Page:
Most school board meetings allow time for public comment. Check

your school board’s website or call the district office to find out

what the procedure is.

Bring handouts

This will allow you to provide more detailed information and will

keep people thinking about the issue after they leave.

Bring Supporters

Encourage neighbors, scientists, teachers, clergy, and community

leaders who share your views to attend. This demonstrates broad

public support for your position.

School board meetings1
School Board Meetings


Arrive early and stay late so that you can meet and talk with

others; you may discover supporters that you didn’t know about.

Talk cordially with opponents as well; you may find more

common ground than you think.

Pass around a sign-up sheet for people interested in receiving and

sharing evolution-related information.

Click on NCSE’s12 Tips for Testifying at School Board Meetings

Evolution be an advocate a guide for promoting evolution education

Communicating with Policy Makers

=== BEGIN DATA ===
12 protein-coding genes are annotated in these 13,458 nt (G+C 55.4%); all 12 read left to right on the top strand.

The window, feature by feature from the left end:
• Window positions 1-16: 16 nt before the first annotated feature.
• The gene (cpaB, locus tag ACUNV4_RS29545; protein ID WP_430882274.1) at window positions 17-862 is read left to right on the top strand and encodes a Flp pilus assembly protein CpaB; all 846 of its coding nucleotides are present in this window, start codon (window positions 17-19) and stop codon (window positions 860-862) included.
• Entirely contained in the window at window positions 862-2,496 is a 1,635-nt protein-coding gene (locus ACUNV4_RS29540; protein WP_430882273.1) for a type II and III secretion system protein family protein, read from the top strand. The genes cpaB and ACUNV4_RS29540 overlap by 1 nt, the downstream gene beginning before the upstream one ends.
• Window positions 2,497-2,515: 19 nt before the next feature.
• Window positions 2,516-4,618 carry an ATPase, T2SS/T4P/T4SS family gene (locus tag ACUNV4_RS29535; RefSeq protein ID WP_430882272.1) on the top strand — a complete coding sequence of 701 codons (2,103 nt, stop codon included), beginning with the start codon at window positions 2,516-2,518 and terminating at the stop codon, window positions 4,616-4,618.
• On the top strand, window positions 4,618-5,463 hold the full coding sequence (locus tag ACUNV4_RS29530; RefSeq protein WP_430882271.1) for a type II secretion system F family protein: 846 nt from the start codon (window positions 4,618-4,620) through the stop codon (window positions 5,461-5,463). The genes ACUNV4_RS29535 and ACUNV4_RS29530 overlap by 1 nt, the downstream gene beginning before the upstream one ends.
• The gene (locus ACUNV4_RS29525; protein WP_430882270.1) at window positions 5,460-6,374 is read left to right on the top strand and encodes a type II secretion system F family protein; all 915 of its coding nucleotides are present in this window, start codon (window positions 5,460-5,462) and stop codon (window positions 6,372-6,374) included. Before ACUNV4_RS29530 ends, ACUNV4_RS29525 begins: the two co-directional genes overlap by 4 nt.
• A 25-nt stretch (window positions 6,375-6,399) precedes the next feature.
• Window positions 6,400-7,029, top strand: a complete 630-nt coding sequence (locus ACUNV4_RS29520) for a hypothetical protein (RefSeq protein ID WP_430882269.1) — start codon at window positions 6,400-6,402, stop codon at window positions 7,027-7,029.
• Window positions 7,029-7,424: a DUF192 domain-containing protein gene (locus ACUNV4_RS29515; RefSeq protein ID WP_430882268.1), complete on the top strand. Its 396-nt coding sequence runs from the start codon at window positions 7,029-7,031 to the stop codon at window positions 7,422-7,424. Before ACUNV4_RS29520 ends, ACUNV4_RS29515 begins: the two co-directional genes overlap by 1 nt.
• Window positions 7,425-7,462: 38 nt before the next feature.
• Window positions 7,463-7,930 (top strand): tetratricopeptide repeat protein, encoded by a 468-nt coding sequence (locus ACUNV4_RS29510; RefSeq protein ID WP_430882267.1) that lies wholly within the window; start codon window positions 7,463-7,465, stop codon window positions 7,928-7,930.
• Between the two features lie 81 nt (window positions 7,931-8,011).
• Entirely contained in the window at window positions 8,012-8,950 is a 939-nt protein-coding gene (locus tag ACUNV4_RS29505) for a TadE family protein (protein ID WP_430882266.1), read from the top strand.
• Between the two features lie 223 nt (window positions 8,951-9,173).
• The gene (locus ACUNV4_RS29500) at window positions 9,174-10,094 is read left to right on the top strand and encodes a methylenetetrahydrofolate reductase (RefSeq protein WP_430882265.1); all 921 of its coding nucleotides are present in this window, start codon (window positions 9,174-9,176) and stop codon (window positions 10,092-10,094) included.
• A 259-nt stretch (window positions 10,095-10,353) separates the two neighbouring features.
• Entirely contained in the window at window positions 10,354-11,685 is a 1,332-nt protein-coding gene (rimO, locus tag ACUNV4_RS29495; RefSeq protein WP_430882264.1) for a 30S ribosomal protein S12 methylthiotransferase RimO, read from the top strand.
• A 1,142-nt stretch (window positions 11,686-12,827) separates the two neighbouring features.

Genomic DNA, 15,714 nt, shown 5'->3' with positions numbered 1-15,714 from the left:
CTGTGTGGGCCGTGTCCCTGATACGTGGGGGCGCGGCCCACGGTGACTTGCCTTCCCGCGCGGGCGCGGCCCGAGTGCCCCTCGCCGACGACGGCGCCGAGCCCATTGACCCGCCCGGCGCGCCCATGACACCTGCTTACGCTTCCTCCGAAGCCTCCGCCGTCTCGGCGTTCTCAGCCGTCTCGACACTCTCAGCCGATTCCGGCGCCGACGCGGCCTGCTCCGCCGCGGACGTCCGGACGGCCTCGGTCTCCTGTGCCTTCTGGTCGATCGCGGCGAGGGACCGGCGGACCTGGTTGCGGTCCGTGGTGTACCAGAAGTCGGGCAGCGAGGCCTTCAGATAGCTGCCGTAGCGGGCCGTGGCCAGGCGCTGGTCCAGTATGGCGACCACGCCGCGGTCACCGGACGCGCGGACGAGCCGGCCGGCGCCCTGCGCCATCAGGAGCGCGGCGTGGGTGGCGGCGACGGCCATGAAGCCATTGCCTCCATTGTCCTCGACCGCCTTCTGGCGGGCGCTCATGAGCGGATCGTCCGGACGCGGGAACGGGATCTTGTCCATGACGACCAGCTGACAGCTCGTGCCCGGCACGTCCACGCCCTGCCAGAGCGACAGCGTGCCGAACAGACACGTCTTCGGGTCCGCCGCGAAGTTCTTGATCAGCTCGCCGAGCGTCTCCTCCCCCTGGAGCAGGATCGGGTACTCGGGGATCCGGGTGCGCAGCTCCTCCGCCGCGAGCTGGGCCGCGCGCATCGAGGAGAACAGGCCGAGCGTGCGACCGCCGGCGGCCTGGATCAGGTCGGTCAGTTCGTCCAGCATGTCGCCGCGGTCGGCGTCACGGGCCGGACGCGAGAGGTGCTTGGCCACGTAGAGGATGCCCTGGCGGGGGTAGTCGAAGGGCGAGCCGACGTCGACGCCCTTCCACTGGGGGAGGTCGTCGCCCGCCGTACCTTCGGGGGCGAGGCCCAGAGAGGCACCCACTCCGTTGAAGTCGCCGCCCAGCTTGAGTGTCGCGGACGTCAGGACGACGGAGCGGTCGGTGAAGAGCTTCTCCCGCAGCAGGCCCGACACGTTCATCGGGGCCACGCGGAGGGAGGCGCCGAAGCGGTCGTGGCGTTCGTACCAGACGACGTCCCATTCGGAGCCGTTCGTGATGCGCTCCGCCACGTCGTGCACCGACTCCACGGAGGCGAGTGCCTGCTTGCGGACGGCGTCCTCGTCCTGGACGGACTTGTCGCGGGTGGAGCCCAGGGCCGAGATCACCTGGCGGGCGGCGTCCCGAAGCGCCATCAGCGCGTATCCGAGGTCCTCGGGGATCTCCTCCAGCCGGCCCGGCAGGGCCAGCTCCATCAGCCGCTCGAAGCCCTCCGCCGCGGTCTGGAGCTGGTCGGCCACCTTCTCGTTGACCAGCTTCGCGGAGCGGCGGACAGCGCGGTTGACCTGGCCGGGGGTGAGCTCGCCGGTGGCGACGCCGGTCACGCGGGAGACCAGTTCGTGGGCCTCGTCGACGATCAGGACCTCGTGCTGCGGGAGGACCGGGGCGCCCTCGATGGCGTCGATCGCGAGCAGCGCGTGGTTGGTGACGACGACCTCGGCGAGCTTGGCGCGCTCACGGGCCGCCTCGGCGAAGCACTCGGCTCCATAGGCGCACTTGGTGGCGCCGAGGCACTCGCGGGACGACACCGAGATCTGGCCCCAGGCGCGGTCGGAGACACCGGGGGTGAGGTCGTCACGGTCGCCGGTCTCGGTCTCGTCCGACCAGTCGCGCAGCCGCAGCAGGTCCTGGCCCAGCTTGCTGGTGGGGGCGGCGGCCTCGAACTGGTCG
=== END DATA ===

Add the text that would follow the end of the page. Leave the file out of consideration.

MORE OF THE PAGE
Make a connection

Whether writing, calling, or meeting with policy makers, it’s

important to establish a connection. Are you a constituent? A

supporter? A parent with children in the school district? Let your

officials know why your views should matter to them.

Be specific

If you are referring to a specific piece of legislation make sure to

cite it correctly. State the action you expect your official to take,

such as voting for or against a bill.


Decision makers are more likely to heed an organized group. Work with existing social networks and create new ones. Draw on these groups to ensure a steady stream of letters an phone calls.

Developing pro science legislation
Developing Pro-Science Legislation

Work with friendly legislators and other scientists to

develop a policy or piece of legislation that supports

science education.

University of Wisconsin Scientists, Mike Cox (left) and Alan Attie (right), worked with educators, lawyers, and with State Representative, Therese Berceau (center), to craft the Integrity of Science Protection Act to protect science education in Wisconsin public schools.

Developing pro science legislation1
Developing Pro-Science Legislation

For more information on how scientists can work with their legislators, click on this article:

Evolution be an advocate a guide for promoting evolution education